Oscar Wilde Quotes on Passion (19 Quotes)


    His sudden mad love for Sibyl Vane was a psychological phenomenon of no small interest. There was no doubt that curiosity had much to do with it, curiosity and the desire for new experiences; yet it was not a simple but rather a very complex passion.


    I am not laughing, Dorian; at least I am not laughing at you. But you should not say the greatest romance of your life. You should say the first romance of your life. You will always be loved, and you will always be in love with love. A grande passion is the privilege of people who have nothing to do. That is the one use of the idle classes of a country. Don't be afraid. There are exquisite things in store for you. This is merely the beginning.

    It is quite true that I have worshipped you with far more romance of feeling than a man usually gives to a friend. Somehow, I had never loved a woman. I suppose I never had time. Perhaps, as Harry says, a really grande passion is the privilege of those who have nothing to do, and that is the use of the idle classes in a country

    She was a curious woman, whose dresses always looked as if they had been designed in a rage and put on in a tempest. She was usually in love with somebody, and, as her passion was never returned, she had kept all her illusions. She tried to look picturesque, but only succeeded in being untidy.


    There were sins whose fascination was more in the memory than in the doing of them, strange triumphs that gratified the pride more than the passions, and gave to the intellect a quickened sense of joy, greater than any joy they brought, or could ever bring, to the senses.

    To him, man was a being with myriad lives and myriad sensations, a complex multiform creature that bore within itself strange legacies of thought and passion, and whose very flesh was tainted with the monstrous maladies of the dead.

    Unconsciously he defines for me the lines of a fresh new school, a school that is to have in it all the passion of the romantic spirit, all the perfection of the spirit that is Greek. The harmony of soul and body - how much that is! We in our madness have separated the two, and have invented a realism that is vulgar, an ideality that is void. Harry! If only you knew what Dorian Gray is to me!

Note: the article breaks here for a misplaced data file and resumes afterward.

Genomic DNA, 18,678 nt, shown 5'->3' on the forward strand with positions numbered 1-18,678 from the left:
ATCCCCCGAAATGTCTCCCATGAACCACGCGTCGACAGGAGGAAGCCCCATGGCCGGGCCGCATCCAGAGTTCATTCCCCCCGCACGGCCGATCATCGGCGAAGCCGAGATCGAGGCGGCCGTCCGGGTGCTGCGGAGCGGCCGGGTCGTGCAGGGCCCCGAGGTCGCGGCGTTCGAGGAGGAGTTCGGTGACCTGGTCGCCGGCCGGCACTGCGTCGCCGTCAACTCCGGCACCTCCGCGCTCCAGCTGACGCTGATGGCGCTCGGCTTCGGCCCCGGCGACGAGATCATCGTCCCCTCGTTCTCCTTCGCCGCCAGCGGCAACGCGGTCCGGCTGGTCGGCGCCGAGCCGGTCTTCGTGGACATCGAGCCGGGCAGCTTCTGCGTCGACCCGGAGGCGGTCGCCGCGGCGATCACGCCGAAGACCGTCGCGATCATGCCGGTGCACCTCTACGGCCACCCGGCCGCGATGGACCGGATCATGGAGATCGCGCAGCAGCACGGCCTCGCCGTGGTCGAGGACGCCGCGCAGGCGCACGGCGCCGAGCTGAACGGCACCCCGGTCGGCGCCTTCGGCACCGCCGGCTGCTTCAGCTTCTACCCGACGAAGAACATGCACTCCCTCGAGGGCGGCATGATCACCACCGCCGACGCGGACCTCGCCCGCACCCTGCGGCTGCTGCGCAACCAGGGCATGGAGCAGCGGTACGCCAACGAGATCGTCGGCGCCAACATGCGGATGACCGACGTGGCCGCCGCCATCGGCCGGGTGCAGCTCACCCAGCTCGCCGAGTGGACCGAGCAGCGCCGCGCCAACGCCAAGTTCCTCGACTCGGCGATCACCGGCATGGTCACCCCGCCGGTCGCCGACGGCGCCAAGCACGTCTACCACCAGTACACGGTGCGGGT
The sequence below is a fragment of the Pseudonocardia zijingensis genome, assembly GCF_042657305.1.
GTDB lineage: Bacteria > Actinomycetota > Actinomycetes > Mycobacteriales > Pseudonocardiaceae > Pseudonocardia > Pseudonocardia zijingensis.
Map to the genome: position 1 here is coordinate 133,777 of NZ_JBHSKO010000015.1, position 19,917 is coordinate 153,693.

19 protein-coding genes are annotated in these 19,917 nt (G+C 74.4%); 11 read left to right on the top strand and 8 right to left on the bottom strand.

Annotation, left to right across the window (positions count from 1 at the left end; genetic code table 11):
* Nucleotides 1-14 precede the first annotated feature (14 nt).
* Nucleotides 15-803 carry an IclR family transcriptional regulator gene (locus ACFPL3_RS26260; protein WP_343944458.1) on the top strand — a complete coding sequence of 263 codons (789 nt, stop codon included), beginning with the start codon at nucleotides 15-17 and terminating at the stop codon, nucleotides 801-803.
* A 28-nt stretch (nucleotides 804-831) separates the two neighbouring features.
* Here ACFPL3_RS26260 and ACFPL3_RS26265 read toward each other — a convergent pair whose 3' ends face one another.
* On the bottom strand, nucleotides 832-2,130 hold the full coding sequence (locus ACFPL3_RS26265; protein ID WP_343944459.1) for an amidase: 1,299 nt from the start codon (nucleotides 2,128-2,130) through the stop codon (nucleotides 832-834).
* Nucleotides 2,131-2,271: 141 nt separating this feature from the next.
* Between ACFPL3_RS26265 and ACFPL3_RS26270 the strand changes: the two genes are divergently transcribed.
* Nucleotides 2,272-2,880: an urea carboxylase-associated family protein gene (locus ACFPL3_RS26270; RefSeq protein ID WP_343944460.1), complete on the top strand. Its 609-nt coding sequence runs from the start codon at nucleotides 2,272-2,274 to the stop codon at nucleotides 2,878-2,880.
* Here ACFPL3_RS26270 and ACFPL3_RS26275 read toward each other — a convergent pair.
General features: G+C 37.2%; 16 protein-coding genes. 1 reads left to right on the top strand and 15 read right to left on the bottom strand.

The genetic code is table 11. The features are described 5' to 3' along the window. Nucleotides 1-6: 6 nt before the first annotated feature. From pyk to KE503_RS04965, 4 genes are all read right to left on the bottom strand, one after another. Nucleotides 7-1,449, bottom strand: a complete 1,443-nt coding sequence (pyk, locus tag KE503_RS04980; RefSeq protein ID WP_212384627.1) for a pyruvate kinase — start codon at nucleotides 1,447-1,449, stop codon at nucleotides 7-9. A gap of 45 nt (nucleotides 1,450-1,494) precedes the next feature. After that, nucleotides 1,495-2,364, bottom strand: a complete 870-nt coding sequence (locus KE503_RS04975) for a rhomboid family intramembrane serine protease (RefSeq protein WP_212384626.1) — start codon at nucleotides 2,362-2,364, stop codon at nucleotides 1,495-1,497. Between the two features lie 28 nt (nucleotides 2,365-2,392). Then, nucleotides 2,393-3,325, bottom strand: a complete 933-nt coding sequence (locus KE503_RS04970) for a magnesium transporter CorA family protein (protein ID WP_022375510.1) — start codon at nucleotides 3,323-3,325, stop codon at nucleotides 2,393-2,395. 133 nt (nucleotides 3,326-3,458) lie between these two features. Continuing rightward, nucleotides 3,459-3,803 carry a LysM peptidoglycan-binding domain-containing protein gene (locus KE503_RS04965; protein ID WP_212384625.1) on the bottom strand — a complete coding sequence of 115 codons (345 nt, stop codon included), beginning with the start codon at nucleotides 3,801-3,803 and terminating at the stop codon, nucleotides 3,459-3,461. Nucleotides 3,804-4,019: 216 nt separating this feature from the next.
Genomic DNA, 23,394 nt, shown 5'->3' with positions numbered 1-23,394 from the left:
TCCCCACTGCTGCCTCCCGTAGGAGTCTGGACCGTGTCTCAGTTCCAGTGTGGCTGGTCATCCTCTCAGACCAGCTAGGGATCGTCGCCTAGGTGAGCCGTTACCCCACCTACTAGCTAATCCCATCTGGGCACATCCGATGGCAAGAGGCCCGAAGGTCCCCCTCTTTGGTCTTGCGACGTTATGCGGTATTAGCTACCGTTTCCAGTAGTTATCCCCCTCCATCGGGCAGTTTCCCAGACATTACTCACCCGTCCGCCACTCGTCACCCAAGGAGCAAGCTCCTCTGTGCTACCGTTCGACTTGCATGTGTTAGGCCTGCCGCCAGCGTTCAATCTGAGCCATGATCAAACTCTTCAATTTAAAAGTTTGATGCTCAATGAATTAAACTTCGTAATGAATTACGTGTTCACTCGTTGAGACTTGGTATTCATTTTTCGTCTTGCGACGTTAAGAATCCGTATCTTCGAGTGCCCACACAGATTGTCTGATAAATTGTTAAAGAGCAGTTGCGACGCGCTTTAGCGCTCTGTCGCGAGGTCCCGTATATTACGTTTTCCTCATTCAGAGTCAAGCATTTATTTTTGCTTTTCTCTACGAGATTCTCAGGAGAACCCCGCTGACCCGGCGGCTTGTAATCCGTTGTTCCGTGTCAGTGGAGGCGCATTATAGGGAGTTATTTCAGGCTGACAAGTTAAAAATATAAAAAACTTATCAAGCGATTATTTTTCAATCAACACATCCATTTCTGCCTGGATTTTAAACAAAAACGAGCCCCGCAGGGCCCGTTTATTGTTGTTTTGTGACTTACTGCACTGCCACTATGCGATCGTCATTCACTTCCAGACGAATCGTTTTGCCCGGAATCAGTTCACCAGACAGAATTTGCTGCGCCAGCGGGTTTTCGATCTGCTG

He was trying to gather up the scarlet threads of life and weave them into a pattern; to find his way through the sanguine labyrinth of passion through which he was wandering.

    The great things in life are what they seem to be. And for that reason, strange as it may sound to you, often are very difficult to interpret (understand). Great passions are for the great of souls. Great events can only be seen by people who are on a level with them. We think we can have our visions for nothing. We cannot. Even the finest and most self-sacrificing visions have to be paid for. Strangely enough, that is what makes them fine.

    The only difference between a caprice and a life-long passion is that the caprice lasts a little longer.

    We degenerate into hideous puppets, haunted by the memory of the passions of which we were much afraid, and the exquisite temptations that we had not the courage to yield to.

    The great events of life often leave one unmoved they pass out of consciousness, and, when one thinks of them, become unreal. Even the scarlet flowers of passion seem to grow in the same meadow as the poppies of oblivion.


    Between men and women there is no friendship possible. There is passion, enmity, worship, love, but no friendship.

    To influence a person is to give him ones own soul. He does not think his natural thoughts, or burn with his natural passions. His virtues are not real to him. His sins, if there are such things as sins, are borrowed. He becomes an echo of some one elses music, an actor of a part that has not been written for him.

    It was the passions about whose origin we deceived ourselves that tyrannized most strongly over us. Our weakest motives were those of whose nature we were conscious. It often happened that when we thought we were experimenting on others we were really experimenting on ourselves.

    Each time that one loves is the only time one has ever loved. Difference of object does not alter singleness of passion. It merely intensifies it. We can have but one great experience at best, and the secret of life is to reproduce that experience as ofte


    More Oscar Wilde Quotations (Based on Topics)


    Man - Life - Art - World - Woman - People - Pleasure - Youth - Beauty - Love - Money & Wealth - Age - Passion - Soul - Society & Civilization - Facts - Work & Career - Sin - Mind - View All Oscar Wilde Quotations

    More Oscar Wilde Quotations (By Book Titles)


    - The Importance of Being Earnest
    - The Picture of Dorian Gray

    Related Authors


    William Shakespeare - Tennessee Williams - George Bernard Shaw - Richard Steele - Philippe Quinault - Lady Gregory - John Fletcher - Hannah Cowley - George Colman - Alexandre Dumas


Authors (by First Name)

A - B - C - D - E - F - G - H - I - J - K - L - M
N - O - P - Q - R - S - T - U - V - W - X - Y - Z

Other Inspiring Sections

Login to your account below

Fill the forms bellow to register

Retrieve your password

Please enter your username or email address to reset your password.